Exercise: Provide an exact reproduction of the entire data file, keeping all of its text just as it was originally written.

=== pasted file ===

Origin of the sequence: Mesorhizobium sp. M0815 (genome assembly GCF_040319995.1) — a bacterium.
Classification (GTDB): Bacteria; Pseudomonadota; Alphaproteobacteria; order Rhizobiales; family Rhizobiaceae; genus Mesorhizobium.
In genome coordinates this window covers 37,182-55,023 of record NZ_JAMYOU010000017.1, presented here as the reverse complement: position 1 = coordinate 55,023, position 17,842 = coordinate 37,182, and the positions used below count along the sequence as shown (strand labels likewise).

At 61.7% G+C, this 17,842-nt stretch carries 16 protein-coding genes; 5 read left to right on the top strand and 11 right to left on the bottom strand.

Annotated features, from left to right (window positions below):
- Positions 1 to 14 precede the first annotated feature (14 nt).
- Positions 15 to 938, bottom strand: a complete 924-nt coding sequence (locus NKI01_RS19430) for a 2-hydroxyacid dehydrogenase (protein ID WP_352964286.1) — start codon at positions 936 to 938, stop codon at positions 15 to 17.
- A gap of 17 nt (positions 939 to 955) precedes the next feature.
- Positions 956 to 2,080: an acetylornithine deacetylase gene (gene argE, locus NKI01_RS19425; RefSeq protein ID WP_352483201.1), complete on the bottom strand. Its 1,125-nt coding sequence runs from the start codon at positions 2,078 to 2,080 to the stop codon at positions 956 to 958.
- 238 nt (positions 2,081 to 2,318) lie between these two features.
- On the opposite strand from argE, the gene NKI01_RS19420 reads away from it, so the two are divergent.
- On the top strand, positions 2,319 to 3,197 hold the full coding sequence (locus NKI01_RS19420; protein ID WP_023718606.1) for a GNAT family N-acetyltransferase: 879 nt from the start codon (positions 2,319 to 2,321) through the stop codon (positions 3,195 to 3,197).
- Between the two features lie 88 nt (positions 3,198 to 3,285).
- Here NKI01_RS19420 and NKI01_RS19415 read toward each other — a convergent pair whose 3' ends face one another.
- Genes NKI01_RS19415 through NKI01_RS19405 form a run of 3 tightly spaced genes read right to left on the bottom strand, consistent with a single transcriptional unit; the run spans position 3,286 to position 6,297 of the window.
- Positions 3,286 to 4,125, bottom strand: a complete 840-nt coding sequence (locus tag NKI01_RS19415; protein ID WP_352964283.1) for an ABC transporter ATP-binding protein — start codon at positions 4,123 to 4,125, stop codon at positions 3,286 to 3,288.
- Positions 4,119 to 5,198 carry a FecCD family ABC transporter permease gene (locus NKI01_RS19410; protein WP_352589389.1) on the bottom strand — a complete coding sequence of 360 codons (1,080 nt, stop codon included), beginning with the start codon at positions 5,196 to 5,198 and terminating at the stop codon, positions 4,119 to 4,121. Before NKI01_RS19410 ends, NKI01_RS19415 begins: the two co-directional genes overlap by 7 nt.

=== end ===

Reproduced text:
Origin of the sequence: Mesorhizobium sp. M0815 (genome assembly GCF_040319995.1) — a bacterium.
Classification (GTDB): Bacteria; Pseudomonadota; Alphaproteobacteria; order Rhizobiales; family Rhizobiaceae; genus Mesorhizobium.
In genome coordinates this window covers 37,182-55,023 of record NZ_JAMYOU010000017.1, presented here as the reverse complement: position 1 = coordinate 55,023, position 17,842 = coordinate 37,182, and the positions used below count along the sequence as shown (strand labels likewise).

At 61.7% G+C, this 17,842-nt stretch carries 16 protein-coding genes; 5 read left to right on the top strand and 11 right to left on the bottom strand.

Annotated features, from left to right (window positions below):
- Positions 1 to 14 precede the first annotated feature (14 nt).
- Positions 15 to 938, bottom strand: a complete 924-nt coding sequence (locus NKI01_RS19430) for a 2-hydroxyacid dehydrogenase (protein ID WP_352964286.1) — start codon at positions 936 to 938, stop codon at positions 15 to 17.
- A gap of 17 nt (positions 939 to 955) precedes the next feature.
- Positions 956 to 2,080: an acetylornithine deacetylase gene (gene argE, locus NKI01_RS19425; RefSeq protein ID WP_352483201.1), complete on the bottom strand. Its 1,125-nt coding sequence runs from the start codon at positions 2,078 to 2,080 to the stop codon at positions 956 to 958.
- 238 nt (positions 2,081 to 2,318) lie between these two features.
- On the opposite strand from argE, the gene NKI01_RS19420 reads away from it, so the two are divergent.
- On the top strand, positions 2,319 to 3,197 hold the full coding sequence (locus NKI01_RS19420; protein ID WP_023718606.1) for a GNAT family N-acetyltransferase: 879 nt from the start codon (positions 2,319 to 2,321) through the stop codon (positions 3,195 to 3,197).
- Between the two features lie 88 nt (positions 3,198 to 3,285).
- Here NKI01_RS19420 and NKI01_RS19415 read toward each other — a convergent pair whose 3' ends face one another.
- Genes NKI01_RS19415 through NKI01_RS19405 form a run of 3 tightly spaced genes read right to left on the bottom strand, consistent with a single transcriptional unit; the run spans position 3,286 to position 6,297 of the window.
- Positions 3,286 to 4,125, bottom strand: a complete 840-nt coding sequence (locus tag NKI01_RS19415; protein ID WP_352964283.1) for an ABC transporter ATP-binding protein — start codon at positions 4,123 to 4,125, stop codon at positions 3,286 to 3,288.
- Positions 4,119 to 5,198 carry a FecCD family ABC transporter permease gene (locus NKI01_RS19410; protein WP_352589389.1) on the bottom strand — a complete coding sequence of 360 codons (1,080 nt, stop codon included), beginning with the start codon at positions 5,196 to 5,198 and terminating at the stop codon, positions 4,119 to 4,121. Before NKI01_RS19410 ends, NKI01_RS19415 begins: the two co-directional genes overlap by 7 nt.